Newborn babies can get infections easily because their defenses against infections are not well developed.
The more premature a baby is, the more likely she is to get an infection.
Many newborns are tested and treated for infection, because:
- Infections are a common problem for newborns.
- Newborns can get sick very fast.
- Babies respond very quickly to antibiotics. They do very well if they start getting antibiotics when an infection has just begun.
WHAT IS THE CAUSE?
Most newborn infections are caused by bacteria.
Bacteria normally live in the birth canal, and the baby is exposed to them during birth.
The baby may swallow or breathe in the fluid in the birth canal and then the bacteria may get into the baby’s lungs and bloodstream.
A baby may be sick at the time of birth or get sick during the first week after birth.
You may not notice the first symptoms, but as the bacteria multiply the baby can get quite sick very fast.
If an infection is found and treated early, the baby will do very well.
If the baby is not treated until later, the baby may get very sick and need intensive care to recover.
Sometimes newborns catch a viral infection.
Viruses cause colds, flu, and some diseases such as herpes and chickenpox.
A virus may travel from the placenta into a baby’s bloodstream before birth.
Or the baby may be exposed to a virus in the birth canal during delivery.
Sometimes a newborn catches a virus after birth by being exposed to someone with a viral infection.
Neonatal infection can be acquired :
- In utero transplacentally or through ruptured membranes
- In the birth canal during delivery (intrapartum)
- From external sources after birth (postpartum)
Common viral agents include herpes simplex viruses, HIV, CMV, and hepatitis B.
Intrapartum infection with HIV or hepatitis B occurs from passage through an infected birth canal or by ascending infection if delivery is delayed after rupture of membranes; these viruses can less commonly be transmitted transplacentally. CMV is commonly transmitted transplacentally.
Bacterial agents include group B streptococci, enteric gram-negative organisms (primarily Escherichia coli), Listeria monocytogenes, gonococci, and chlamydiae.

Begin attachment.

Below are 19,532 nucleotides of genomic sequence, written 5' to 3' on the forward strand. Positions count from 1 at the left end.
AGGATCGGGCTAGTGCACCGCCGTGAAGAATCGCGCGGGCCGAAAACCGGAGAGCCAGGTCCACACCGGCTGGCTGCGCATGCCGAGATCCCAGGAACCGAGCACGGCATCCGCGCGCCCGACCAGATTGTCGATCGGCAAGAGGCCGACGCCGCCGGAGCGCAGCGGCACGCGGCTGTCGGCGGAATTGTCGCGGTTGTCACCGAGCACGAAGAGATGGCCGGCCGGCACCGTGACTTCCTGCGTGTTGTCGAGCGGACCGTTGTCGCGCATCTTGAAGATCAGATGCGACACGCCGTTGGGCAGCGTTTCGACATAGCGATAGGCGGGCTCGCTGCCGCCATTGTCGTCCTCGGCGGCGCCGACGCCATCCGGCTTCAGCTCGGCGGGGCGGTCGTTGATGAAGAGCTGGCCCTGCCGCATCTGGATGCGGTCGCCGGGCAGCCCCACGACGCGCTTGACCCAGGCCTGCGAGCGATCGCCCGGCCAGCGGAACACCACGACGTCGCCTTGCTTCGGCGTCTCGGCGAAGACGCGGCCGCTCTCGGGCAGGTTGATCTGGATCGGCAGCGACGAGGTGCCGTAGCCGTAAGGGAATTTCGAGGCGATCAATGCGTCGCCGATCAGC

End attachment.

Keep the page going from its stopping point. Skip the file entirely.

In utero infection
In utero infection, which can occur any time before birth, results from overt or subclinical maternal infection. Consequences depend on the agent and timing of infection in gestation and include spontaneous abortion, intrauterine growth restriction, premature birth, stillbirth, congenital malformation (eg, rubella), and symptomatic (eg, cytomegalovirus [CMV], toxoplasmosis, syphilis) or asymptomatic (eg, CMV) neonatal infection.
Common infectious agents transmitted transplacentally include rubella, toxoplasma, CMV, and syphilis. HIV and hepatitis B are less commonly transmitted transplacentally.
Neonatal infections with herpes simplex viruses, HIV, hepatitis B, group B streptococci, enteric gram-negative organisms (primarily Escherichia coli), Listeria monocytogenes, gonococci, and chlamydiae usually occur from passage through an infected birth canal. Sometimes ascending infection can occur if delivery is delayed after rupture of membranes.
Postpartum infections are acquired from contact with an infected mother directly (eg, TB, which also is sometimes transmitted in utero) or through breastfeeding (eg, HIV, CMV) or from contact with family or visitors, health care practitioners, or the hospital environment.
Risk factors for neonatal infection
Risk of contracting intrapartum and postpartum infection is inversely proportional to gestational age. Neonates are immunologically immature, with decreased polymorphonuclear leukocyte, monocyte, and cell-mediated immune function; premature infants are particularly so .
Maternal IgG antibodies are actively transported across the placenta, but effective levels for all organisms are not achieved until near term.
IgM antibodies do not cross the placenta.
Premature infants have decreased intrinsic antibody production and reduced complement activity.
Premature infants are also more likely to require invasive procedures (eg, endotracheal intubation, prolonged IV access) that predispose to infection.
WHAT ARE THE SYMPTOMS?
When a baby first develops an infection, the baby might:
- Not feed well
- Be very sleepy, not wake up for feedings
- Be irritable, not settle down after feedings
- Breathe fast (over 60 breaths a minute)
- Have trouble keeping a normal temperature (a normal rectal temperature is 99.8°F, or 37.5°C)
- Not act right, have a change in behavior